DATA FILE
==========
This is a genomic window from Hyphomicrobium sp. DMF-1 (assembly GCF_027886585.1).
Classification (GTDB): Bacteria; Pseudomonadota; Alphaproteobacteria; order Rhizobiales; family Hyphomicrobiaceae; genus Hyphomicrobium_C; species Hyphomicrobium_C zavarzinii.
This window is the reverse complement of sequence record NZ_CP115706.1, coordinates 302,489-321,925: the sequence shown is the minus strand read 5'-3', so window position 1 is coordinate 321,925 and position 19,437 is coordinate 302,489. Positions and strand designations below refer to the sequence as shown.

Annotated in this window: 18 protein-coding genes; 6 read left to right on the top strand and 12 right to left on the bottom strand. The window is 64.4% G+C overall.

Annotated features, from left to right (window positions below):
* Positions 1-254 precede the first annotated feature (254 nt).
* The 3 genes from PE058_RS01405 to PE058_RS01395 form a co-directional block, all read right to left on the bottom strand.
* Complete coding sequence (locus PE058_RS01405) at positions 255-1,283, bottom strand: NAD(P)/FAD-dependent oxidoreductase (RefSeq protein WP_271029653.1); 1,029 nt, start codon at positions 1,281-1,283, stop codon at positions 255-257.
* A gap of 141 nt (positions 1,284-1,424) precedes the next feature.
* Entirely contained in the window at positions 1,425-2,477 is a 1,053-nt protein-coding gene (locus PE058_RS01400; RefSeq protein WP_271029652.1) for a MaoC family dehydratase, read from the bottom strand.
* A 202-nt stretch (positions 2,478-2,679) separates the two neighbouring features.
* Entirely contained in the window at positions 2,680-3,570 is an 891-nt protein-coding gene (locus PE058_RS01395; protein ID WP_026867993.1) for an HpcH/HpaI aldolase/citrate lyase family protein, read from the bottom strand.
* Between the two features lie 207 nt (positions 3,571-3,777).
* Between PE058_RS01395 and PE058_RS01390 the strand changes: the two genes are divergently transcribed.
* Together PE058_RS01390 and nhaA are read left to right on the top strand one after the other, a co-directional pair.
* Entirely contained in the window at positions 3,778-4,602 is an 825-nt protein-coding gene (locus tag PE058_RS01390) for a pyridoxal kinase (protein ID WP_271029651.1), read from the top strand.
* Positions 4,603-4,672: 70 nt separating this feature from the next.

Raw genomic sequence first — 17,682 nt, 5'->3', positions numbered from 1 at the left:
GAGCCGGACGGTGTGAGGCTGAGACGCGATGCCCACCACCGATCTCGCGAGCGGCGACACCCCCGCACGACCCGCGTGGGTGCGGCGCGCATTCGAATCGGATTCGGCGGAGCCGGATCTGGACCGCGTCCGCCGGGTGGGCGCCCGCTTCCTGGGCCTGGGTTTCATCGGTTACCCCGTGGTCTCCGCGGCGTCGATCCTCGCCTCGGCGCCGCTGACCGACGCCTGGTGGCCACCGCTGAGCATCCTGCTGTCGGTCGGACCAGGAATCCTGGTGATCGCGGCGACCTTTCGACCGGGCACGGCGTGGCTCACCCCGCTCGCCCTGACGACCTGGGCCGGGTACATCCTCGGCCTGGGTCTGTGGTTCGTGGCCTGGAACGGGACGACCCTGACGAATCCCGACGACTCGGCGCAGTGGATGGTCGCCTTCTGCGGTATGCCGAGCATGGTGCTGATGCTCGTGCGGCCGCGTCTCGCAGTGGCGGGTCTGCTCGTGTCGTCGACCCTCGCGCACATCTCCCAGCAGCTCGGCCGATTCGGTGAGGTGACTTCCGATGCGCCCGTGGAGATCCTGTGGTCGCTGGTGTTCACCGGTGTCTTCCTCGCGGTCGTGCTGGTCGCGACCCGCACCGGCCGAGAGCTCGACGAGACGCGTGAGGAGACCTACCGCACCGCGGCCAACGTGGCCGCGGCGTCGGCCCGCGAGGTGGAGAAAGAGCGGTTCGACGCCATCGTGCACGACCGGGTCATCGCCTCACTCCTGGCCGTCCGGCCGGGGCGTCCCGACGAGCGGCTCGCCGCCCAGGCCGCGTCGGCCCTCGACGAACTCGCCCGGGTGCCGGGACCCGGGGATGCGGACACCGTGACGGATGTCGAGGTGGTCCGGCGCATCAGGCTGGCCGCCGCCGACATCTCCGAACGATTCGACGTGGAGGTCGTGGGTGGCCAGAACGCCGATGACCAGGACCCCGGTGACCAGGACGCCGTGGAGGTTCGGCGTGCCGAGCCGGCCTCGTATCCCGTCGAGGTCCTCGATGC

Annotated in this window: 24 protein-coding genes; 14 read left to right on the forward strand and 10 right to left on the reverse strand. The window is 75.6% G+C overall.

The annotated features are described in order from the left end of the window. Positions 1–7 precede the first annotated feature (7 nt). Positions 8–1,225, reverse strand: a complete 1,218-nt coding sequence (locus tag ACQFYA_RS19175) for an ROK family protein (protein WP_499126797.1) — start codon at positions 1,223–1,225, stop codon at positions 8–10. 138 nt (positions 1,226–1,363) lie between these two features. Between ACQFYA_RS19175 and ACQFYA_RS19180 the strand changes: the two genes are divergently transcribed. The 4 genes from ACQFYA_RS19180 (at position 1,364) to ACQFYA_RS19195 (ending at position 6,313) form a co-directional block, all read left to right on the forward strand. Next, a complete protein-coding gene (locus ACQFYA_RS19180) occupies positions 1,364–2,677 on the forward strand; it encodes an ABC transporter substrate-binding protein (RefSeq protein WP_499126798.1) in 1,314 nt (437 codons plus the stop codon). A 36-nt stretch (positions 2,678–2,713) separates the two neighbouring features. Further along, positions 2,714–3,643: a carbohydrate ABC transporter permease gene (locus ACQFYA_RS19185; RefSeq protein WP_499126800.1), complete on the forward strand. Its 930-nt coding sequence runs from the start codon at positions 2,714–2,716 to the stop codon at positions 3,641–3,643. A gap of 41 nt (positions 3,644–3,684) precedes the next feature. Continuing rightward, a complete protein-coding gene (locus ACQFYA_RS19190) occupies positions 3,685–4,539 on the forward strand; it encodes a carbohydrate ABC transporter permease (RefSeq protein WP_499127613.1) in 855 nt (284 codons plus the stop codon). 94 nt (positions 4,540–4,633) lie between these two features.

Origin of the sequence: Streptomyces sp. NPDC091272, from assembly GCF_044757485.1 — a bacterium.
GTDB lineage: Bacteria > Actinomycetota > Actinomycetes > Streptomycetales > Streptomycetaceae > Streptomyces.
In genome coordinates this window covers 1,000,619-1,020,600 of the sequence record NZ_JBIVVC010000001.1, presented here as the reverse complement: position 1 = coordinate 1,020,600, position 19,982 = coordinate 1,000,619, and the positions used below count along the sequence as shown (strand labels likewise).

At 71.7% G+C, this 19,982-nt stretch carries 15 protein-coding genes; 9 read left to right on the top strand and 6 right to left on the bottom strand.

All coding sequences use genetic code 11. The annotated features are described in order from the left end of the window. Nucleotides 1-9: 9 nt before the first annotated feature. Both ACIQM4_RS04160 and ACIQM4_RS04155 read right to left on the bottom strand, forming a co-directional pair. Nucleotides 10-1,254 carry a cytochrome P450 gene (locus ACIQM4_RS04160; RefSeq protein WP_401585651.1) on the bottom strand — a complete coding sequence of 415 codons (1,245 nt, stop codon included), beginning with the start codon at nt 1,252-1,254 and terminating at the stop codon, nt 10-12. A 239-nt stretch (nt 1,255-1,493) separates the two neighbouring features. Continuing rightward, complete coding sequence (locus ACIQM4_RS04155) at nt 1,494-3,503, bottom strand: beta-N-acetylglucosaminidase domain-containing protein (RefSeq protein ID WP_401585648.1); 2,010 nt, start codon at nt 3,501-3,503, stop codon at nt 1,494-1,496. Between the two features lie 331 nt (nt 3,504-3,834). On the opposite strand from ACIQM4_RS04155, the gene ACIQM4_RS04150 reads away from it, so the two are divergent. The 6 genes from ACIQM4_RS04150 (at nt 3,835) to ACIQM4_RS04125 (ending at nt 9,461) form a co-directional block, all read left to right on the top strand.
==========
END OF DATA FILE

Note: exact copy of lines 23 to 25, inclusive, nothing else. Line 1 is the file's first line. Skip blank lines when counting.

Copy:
GTDB lineage: Bacteria > Actinomycetota > Actinomycetes > Streptomycetales > Streptomycetaceae > Streptomyces.
In genome coordinates this window covers 1,000,619-1,020,600 of the sequence record NZ_JBIVVC010000001.1, presented here as the reverse complement: position 1 = coordinate 1,020,600, position 19,982 = coordinate 1,000,619, and the positions used below count along the sequence as shown (strand labels likewise).

At 71.7% G+C, this 19,982-nt stretch carries 15 protein-coding genes; 9 read left to right on the top strand and 6 right to left on the bottom strand.